The strange thing to get used to is that you can actually "see" some structures beneath the skin that an allopathic physician couldn't see without a radiograph. That REALLY is an advantage in your practice.

Plus, you can never say enough about the skin-to-skin contact. It allows you to rely on your senses and really helps you understand the "art" of doctoring.
 

Oculus Sinistra

Finish it.
10+ Year Member
5+ Year Member
Joined
Jan 30, 2006
Messages
1,087
Reaction score
3
So is it OK on the DO secondaries to say that I just want to be a doctor, or should I say something about OMM or the philosophy or something?

I would definitely avoid the "I'm just trying to get in anywhere" approach, even if you're honestly on the fence about it.

Osteopathic schools are proud to be osteopathic schools and they want students who would be proud to be osteopathic physicians.

I would write about how your personal goals match with osteopathic goals, your interest in OMM (OPP) and how you can see the benefits of it, etc

Also, don't belittle allopathic students/physicians.

Good luck! :thumbup:
 

MiesVanDerMom

D.o. or Die
10+ Year Member
Joined
Nov 16, 2004
Messages
1,454
Reaction score
15
my mentor who is a DO said there is a push now among DO schools not to be letting in people who just think it's easier to get into instead of MD. she told me to make sure I want to do DO in particular and to convince the adcom of it. there was some kind of article on this topic in some DO publication last spring i think. I would discuss things like wholistic approach, natural/preventitive, OMM, etc. My DO mentor who is a pathologist said being able to palpate better than her MD coleagues (like one poster above discussed) is a big advantage and that they ask her to do the OMM on them on a weekly basis. So, even in an area like pathology, there are advantages to DO over MD. :luck: to you on those secondaries!
 

NewNick

COMP 2010
10+ Year Member
5+ Year Member
Joined
Oct 12, 2005
Messages
254
Reaction score
0
I just got mauled with a whole bunch of secondary applications, all wanting to know why I want a DO degree. The truth for me is that I don't care MD or DO, I just want to practice medicine. I figure by applying to both, I'm increasing my odds of getting in somewhere. I don't want to only apply to 5 schools and pray that one of them likes me, so I'm applying to as many schools as possible, and hopefully be able to make a decision based on location, price, match list, etc. So is it OK on the DO secondaries to say that I just want to be a doctor, or should I say something about OMM or the philosophy or something? I do think the whole OMM is pretty cool, and even if I do end up at an MD school, it is something I would still like to learn eventually. Thoughts?

I suggest you to read something about Osteopathic principles to show that you know what you're doing (at least give the adcom that feeling). :laugh:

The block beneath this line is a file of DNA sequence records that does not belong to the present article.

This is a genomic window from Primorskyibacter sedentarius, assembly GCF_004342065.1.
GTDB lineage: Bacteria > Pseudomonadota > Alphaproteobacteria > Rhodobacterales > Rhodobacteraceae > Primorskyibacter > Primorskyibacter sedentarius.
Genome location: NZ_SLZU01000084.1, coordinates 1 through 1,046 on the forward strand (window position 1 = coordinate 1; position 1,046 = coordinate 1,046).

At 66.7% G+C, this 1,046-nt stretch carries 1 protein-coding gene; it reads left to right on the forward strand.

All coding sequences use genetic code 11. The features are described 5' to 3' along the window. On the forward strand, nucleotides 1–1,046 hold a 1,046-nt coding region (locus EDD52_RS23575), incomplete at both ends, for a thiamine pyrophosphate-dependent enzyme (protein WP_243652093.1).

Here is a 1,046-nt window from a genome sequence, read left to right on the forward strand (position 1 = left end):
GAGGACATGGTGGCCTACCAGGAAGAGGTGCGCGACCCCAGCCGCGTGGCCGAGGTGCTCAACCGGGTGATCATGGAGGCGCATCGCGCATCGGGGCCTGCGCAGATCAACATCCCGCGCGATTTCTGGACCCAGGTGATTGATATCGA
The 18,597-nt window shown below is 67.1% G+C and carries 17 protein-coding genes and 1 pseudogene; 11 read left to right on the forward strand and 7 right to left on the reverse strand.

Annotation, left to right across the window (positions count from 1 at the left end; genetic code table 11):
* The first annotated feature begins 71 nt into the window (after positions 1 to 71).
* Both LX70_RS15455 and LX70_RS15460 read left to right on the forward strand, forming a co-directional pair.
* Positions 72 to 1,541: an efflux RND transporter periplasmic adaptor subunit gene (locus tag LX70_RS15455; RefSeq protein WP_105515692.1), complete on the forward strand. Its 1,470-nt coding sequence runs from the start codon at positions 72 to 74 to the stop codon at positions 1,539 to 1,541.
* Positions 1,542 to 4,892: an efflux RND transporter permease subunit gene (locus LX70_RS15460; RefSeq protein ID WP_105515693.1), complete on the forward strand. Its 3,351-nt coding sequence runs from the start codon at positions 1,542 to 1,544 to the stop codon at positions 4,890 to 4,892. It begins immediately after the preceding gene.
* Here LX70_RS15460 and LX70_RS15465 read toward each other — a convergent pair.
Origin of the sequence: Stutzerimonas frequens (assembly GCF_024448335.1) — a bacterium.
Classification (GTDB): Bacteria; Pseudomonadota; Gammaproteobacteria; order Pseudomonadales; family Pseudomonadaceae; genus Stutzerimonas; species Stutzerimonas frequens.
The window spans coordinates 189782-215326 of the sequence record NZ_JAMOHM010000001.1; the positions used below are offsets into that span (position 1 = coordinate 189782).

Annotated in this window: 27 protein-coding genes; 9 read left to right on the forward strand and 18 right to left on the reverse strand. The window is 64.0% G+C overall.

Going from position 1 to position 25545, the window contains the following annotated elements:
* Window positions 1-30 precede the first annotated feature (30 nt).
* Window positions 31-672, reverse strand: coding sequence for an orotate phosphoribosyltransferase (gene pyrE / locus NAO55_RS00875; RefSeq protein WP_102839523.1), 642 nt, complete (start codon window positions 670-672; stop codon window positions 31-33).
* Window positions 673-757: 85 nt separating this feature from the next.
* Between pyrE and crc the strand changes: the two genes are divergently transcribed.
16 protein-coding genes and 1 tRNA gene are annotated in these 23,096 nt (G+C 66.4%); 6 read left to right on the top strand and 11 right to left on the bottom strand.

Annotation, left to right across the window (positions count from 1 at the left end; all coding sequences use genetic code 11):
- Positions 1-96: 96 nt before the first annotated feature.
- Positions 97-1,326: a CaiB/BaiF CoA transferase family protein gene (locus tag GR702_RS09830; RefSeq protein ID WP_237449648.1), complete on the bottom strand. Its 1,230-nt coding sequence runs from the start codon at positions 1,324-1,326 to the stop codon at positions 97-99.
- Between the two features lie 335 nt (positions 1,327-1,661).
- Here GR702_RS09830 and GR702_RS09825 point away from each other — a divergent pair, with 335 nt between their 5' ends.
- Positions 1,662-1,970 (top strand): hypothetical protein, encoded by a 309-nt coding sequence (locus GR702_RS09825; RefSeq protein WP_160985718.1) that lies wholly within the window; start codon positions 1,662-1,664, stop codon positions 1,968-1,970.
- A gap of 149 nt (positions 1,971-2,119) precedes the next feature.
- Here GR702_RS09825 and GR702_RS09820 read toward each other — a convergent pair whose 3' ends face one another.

WantsThisBad

Member
10+ Year Member
Joined
Apr 28, 2006
Messages
227
Reaction score
1
you could answer it as if the question were, why medicine in general?
 

theraball

Panned
10+ Year Member
Joined
Nov 22, 2005
Messages
385
Reaction score
3
you could answer it as if the question were, why medicine in general?

Absolutely. In the long run it's about medicine, not the two letters after your name.

But, AOA is concerned about maintaining its distinct identity and wants students to not think of osteopathic school as a mere fallback to allopathic education.

At the very least, you should understand what OMM is; meet with a D.O. who practices OMM, try to experience it, and read up on it. There's a famous study in NEJM that compared the efficacy of OMM and drugs on long term lower back pain in a sizable cohort. (The results were about equal--in other words, OMM was about as effective as drugs.)

Here are some useful links:
osteohome, ostmed, and JAOA.
 

musiclink213

My room is a mess
7+ Year Member
15+ Year Member
Joined
Oct 20, 2003
Messages
3,479
Reaction score
3
Absolutely. In the long run it's about medicine, not the two letters after your name.

But, AOA is concerned about maintaining its distinct identity and wants students to not think of osteopathic school as a mere fallback to allopathic education.

At the very least, you should understand what OMM is; meet with a D.O. who practices OMM, try to experience it, and read up on it. There's a famous study in NEJM that compared the efficacy of OMM and drugs on long term lower back pain in a sizable cohort. (The results were about equal--in other words, OMM was about as effective as drugs.)

Here are some useful links:
osteohome, ostmed, and JAOA.

Thanks for the links. I understand that osteopathic is not a fallback to allopathic, and can understand why AOA wants them to be distinct. I guess I'll write about OMM. I personally haven't ever experienced it, but my dad has and it's pretty neat stuff. Nothing else helped, and he happened to be doing a delivery to a DO, and the DO suggested OMM. After a short time, he was completely better. Thanks for the advice.